The Nanaimo Timbermen were only a few pieces away from being a championship team last year, and some incoming talent will help them stay in the hunt.
The T-men drafted potential impact players on all areas of the floor at the Western Lacrosse Association’s junior draft this week.
The league introduced a territorial protection system this year, so Nanaimo was able to take two standouts from the junior Timbermen program, goalie Justin Geddie and forward Ryan Sheridan. Both already have experience as senior A call-ups and both will “instantly” help the team, said club president Chris Bowman.
Geddie backstopped the juniors to their two best-ever seasons the past two summers. Last year he was second in the BCJALL in wins with nine and second in save percentage at .842 and is currently playing in the National Lacrosse League. Bowman said Geddie could solidify the team’s goaltending for years to come and noted that he’s been with the T-men program since he was midget-age.
“It’s good for the fans, I think, too, because they’ve seen him grow up and evolve to what he is and now they can watch him take those next steps even further,” Bowman said.
Sheridan was in the top 10 in the BCJALL in goals last season with 24 goals and 20 assists in 12 games, plus another 11 goals in four playoff games.
“He’s one of those unique guys, he’s 6-foot-4, he’s over 200 pounds, he’s got an amazing skill set, he’s a great athlete,” Bowman said. “And he’s already proven he can score at the senior A level.”
On draft night Tuesday, Jan 31, the Timbermen had two first-round picks and used them both on defenders, taking Evan Soucy from the junior T-men third overall and then Griffin Hall from the junior Victoria Shamrocks fifth overall. Soucy is an elite stay-at-home defender, Bowman said, who plays with smarts and toughness, and Hall is an intimidating 6-foot-5, 210-pound NLL player who favours a stay-at-home style as well but has potential to round out his game.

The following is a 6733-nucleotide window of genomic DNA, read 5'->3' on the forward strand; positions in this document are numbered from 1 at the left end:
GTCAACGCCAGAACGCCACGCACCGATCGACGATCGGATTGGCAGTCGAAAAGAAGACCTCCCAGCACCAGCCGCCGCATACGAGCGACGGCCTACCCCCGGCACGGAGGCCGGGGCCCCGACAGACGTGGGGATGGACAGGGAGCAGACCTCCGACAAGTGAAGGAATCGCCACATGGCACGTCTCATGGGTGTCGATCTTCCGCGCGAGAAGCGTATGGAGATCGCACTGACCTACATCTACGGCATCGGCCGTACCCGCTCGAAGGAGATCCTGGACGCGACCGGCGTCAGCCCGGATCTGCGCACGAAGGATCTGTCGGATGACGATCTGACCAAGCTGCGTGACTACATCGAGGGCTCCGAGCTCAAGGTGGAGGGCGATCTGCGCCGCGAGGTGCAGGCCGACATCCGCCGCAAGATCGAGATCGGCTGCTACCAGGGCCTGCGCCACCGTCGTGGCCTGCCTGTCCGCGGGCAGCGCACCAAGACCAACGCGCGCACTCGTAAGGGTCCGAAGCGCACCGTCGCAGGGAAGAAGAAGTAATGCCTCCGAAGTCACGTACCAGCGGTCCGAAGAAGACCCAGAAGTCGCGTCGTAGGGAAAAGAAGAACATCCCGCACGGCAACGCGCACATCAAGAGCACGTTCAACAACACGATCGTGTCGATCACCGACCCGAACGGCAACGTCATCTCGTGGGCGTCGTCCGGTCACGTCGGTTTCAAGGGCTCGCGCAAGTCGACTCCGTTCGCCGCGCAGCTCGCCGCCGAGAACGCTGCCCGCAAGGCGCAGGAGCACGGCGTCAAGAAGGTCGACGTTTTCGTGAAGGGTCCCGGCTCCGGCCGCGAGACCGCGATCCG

Nanaimo’s second-round pick, Evan Pattison, is another “rock solid” defender whom opposing forwards hate to play against.
Bowman said the Timbermen already considered defence to be a strength area and so they were open to taking the right offensive players high in the draft, but they were also determined to take the best player available.
“I think our defence is arguably the best in the league and one of the best in the country and adding these guys is just going to make it that much better,” the team president said.
Nanaimo’s other draft choices were Easton Ong, Brian Simmons, Andrew Bishop and Karson Gregory.
Of note, the top three selections in the WLA draft all came from the junior Timbermen program – Jacob Dunbar went first overall to the Burnaby Lakers, Arthur Miller was chosen next by the Victoria Shamrocks, and then Soucy. Bowman said it was a point of pride for the program.
The Timbermen made it to the WLA finals last summer and Bowman said the day after they were eliminated, they started thinking about what they needed to do to have a different result the next time around. He expects other teams around the league to “load up” on talent this year and wants to make sure the T-men add pieces, too.
“It’s just when and how and what’s the most effective and competitive way to do it,” he said. “We don’t have a lot of holes … but there’s a few things we need to address, I think, to ensure that we’re the best in the west.”
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